CD4 T cell responses to Chlamydia infection

Project: Research projectResearch Project

Description

? DESCRIPTION (provided by applicant) Chlamydia infections are a cause of blindness worldwide and a major cause of sexually transmitted disease in the US. Greater understanding of protective immunity to Chlamydia at mucosal surfaces is urgently required if an effective vaccine is to become a reality. Our application will examine fundemental aspects of protective CD4 T cells during infection of the female reproductive tract mucosa. Our experimental approach is unique in that it utilizes a natural route of infection, uses an established model where CD4 T cells participate in bacterial clearance, and allows for direct visualization of endogenous Chlamydia-specific CD4 T cells using reagents that were recently developed in our laboratory. Our application specifically proposes to, (i) examine CD4 T cell heterogeneity and the contribution of these heterogeneous responses to protection and pathology, (ii) examine whether antibiotic-treatment adversely affects the development of protective TRM cells in the reproductive tract mucosa, (iii) determine whether the use of flagellin can enhance moderate protective immunity elicited by the single antigen PmpG1. Understanding each of these issues will increase our knowledge of Chlamydia-specific CD4 T cell biology and may be vitally important for the generation of a new Chlamydia vaccine.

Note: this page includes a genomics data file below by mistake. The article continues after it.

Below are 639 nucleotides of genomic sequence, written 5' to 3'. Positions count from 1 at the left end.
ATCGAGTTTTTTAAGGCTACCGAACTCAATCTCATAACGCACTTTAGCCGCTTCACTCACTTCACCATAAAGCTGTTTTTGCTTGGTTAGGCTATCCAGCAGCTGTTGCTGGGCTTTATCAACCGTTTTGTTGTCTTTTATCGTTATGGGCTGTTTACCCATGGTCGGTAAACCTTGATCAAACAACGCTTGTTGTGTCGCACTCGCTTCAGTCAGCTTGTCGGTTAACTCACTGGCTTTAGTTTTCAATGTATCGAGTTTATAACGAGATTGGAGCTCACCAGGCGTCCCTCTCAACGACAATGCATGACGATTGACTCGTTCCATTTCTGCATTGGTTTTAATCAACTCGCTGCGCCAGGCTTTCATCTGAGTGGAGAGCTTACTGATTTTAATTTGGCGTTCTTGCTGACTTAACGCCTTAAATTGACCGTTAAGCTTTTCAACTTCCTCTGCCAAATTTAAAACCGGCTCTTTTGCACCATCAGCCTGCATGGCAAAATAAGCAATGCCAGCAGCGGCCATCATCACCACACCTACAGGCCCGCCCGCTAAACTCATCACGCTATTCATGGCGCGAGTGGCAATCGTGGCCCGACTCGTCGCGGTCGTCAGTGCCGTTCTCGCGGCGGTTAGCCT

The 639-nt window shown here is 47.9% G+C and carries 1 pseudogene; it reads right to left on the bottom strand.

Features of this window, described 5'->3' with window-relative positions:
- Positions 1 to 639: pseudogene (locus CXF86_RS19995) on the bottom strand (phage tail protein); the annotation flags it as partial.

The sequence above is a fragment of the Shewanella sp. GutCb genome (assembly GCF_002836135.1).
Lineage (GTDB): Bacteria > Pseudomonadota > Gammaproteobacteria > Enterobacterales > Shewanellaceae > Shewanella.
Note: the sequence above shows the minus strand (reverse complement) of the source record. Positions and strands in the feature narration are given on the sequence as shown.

StatusActive
Effective start/end date3/1/162/29/20

Funding

  • National Institutes of Health: $384,328.00

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Chlamydia Infections
Chlamydia
T-Lymphocytes
Immunity
Mucous Membrane
Vaccines
Reproductive Tract Infections
Flagellin
Blindness
Sexually Transmitted Diseases
Cell Biology
Pathology
Anti-Bacterial Agents
Antigens
Infection